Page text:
Campus News

Bowdoin Featured in New Book of Ghost Stories

Story posted July 02, 2002

Are "denizens of the other side" roaming the Bowdoin campus?

Stories that Bowdoin College is haunted have circulated among students, faculty and staff for years. The belief continues to garner support through reports of mysterious goings-on in campus buildings. Now these tales have been featured in the new book Ghosts of the Northeast (Aurora Publications 2002) by historian and numerologist David J. Pitkin.

Bowdoin is featured in the book's chapter on school and college ghosts, with the spotlight on Adams Hall, "The Old Medical School." It's not surprising that tales center on that particular building, as even today the "great hook" used to hoist cadavers from the cellar to the upstairs dissection labs can still be seen hanging from the ceiling. Intrepid ghost hunters need to climb to the top floor, and go to the end of an art studio to find the spot.

The book recounts the experience of a Bowdoin custodian who had fallen down a flight of stairs at Adams. When the EMTs arrived by ambulance to transport him to the hospital, the custodian reported he had been alone, "then pushed from behind by an invisible force."

While the EMTs may have thought their patient was nuts, security officers in Rhodes Hall gave each other knowing looks as they filed their report. For them, this was just one more incident to add to "a long list of unexplained situations."

The book speculates that perhaps "energies or personalities linger from those Medical School days."

One person who won't dispute the evidence is Assistant Director of Security Louann Dustin Hunter, who was interviewed for Pitkin's book. According to Louann, security personnel always take pains to warn new officers about Adams and its history of mysterious goings-on. Lights go off for no reason. Vacuum cleaners mysteriously shut off--when no one but the housekeeper using it is in the building.

She recalls an incident in 1993 when the latest security rookie to be warned took great offense when strange happenings occurred in Adams during his patrol. He was convinced his colleagues had been the perpetrators, just to give him a scare for fun. "Until the day he left the department," Louann says in the book, "he couldn't believe we had nothing to do with the lights going off."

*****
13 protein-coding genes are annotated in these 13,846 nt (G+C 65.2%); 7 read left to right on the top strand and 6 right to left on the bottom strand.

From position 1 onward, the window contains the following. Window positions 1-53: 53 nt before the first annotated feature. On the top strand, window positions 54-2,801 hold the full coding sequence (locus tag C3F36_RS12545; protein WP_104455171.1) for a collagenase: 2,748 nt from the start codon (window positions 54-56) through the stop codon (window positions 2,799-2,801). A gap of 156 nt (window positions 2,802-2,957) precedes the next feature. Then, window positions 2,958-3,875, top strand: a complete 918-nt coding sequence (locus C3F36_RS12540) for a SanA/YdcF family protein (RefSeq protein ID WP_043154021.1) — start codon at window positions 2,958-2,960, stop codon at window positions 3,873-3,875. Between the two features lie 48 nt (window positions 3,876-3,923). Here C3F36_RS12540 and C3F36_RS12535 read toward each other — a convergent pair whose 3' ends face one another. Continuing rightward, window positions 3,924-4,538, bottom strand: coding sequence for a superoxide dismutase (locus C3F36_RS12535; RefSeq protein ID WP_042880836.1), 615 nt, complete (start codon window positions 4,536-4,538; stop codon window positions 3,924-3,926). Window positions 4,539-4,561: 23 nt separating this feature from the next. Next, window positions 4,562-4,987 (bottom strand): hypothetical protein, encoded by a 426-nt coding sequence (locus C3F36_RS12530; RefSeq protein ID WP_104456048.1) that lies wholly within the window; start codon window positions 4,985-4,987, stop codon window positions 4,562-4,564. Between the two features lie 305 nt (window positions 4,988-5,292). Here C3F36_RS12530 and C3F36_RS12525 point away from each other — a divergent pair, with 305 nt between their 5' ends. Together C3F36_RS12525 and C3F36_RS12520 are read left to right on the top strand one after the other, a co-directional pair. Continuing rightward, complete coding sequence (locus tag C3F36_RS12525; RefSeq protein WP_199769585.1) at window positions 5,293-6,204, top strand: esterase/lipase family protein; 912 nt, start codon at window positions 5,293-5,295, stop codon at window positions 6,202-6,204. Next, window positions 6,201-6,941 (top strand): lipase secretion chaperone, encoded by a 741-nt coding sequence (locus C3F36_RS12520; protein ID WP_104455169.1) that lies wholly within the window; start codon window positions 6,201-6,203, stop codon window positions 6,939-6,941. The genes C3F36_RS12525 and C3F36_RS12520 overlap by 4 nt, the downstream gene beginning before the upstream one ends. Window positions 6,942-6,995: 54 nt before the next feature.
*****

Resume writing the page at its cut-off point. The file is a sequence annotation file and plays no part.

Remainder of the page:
Students have their own stories about Adams' ghosts. Tina Nadeau '01 reported to the Orient that their study group, who met in Adams' "sub-space" (the old Medical School morgue), saw a strange mass of bluish-white light hovering about a foot above the floor and moving back and forth across the doorway. According to Pitkin, thousands of people have reported seeing similar bluish lights at haunted sites.

Louann points to other Bowdoin buildings that may be haunted as well, singling out Hubbard Hall as "the freakiest building on campus." She tells a story about a fellow officer who was doing his post-midnight rounds in Hubbard. He had checked throughout the entire building, secured all doors, and extinguished the lights. Just as he was about to leave, he heard a voice behind him call out "Hello." Surprised, he called back in response but got no reply. Determined to find the person, he went back through the whole building, unlocking and relocking doors, and checking all rooms. He found no one. Convinced the building was empty, he once again shut off the lights and headed for the exit. And once again, from the deep recesses of the building, came a mysterious "Hello."

According to Louann, the shaken officer decided "he had checked enough"!

David Pitkin is also the author of Saratoga County Ghosts and Spiritual Numerology: Caring for Number One. Read more about the author by clicking here.

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